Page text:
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A record run — What you need to know in markets on Thursday

Myles Udland
Markets Reporter

It’s official: the current bull market is the longest ever.

At least when applying some arbitrary definitions to what constitutes a bull market, a bear market, and when these runs begin and end.

On Wednesday, the post-crisis stock market rally that has sent the S&P 500 up more than 300% celebrated its 3,453rd day without a 20% decline from peak-to-trough on a closing basis. In 2011, the market declined 19.39%, thus keeping the current run intact.

But as Bespoke Investment Group noted late last week, in 1990 there was a 19.92% decline and in 1998 the S&P 500 dropped 19.34%, but to make this run the longest on record the first drop would have to count as a bull market and the second would have to be ignored.

In general, the whole discussion is sort of a mess.

What’s clear is that the “official” definition of a bear market as being a 20% drop from the market’s high obscures that there have been painful drops for investors even during tremendous market runs. And even without a near-20% drop, there have been periods in just the last three years for U.S. stock market investors that were less than exuberant.

Specialist Robert Nelson, right, and trader Gregory Rowe, left, work on the floor of the New York Stock Exchange. (AP Photo/Richard Drew, File)

President Donald Trump, however, has declared the current bull run as the longest ever, tweeting after Wednesday’s market close, “Longest bull run in the history of the stock market, congratulations America!”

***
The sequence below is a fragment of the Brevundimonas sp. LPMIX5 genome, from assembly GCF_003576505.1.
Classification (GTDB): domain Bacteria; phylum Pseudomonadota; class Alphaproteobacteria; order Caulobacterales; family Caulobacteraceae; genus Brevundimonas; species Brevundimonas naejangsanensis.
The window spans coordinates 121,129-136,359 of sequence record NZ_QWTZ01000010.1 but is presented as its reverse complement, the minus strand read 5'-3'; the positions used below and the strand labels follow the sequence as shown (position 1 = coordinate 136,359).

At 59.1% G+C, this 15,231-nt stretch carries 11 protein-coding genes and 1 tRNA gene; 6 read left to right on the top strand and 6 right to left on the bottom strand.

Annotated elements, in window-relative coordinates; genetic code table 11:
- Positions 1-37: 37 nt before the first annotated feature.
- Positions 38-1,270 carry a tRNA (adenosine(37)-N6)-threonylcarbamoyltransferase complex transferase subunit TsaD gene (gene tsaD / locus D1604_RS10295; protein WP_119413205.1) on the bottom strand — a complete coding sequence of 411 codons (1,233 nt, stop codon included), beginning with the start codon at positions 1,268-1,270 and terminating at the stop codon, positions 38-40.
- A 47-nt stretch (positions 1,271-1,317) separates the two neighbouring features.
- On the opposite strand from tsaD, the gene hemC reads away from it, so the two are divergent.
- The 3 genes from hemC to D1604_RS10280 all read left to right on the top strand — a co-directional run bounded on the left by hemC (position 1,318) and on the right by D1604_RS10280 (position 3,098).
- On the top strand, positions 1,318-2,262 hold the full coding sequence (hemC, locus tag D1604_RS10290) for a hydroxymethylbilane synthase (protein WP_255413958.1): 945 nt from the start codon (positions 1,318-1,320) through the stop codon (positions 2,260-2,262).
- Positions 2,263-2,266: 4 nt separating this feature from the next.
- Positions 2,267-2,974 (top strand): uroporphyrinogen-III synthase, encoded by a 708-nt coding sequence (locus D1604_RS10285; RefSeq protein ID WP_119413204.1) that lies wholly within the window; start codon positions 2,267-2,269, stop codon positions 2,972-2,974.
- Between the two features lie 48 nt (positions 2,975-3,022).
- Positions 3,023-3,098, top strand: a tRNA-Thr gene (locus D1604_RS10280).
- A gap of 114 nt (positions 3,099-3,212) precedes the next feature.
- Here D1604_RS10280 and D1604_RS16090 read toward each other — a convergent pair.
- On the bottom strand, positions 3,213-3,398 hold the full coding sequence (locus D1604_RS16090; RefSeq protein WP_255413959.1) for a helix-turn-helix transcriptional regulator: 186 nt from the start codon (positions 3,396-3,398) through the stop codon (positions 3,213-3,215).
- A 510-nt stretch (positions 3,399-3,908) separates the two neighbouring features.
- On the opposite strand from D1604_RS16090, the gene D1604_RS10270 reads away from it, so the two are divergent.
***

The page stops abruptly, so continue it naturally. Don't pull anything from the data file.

There is no doubt that this market run has been impressive. And a strong second quarter earnings season coupled with some of the best economic growth in years fuels optimism about the market’s future.

Whether it formally qualifies as the longest bull market run on record, then, is the sort of debate that will have to continue among investors and the financial media during the dog days of summer.

On Thursday, the economic data schedule will bring investors the weekly report on initial jobless claims, the FHFA’s June reading on home prices, July data on new home sales, and Markit Economics’ initial look at manufacturing and service-sector activity in August.

And on the earnings side, notable retail names set to report results include Ross Stores (ROST) and The Gap (GPS), while other companies schedule to release earnings include HP (HPQ), Intuit (INTU), Hormel (HRL), and Autodesk (ADSK).

Myles Udland is a writer at Yahoo Finance. Follow him on Twitter @MylesUdland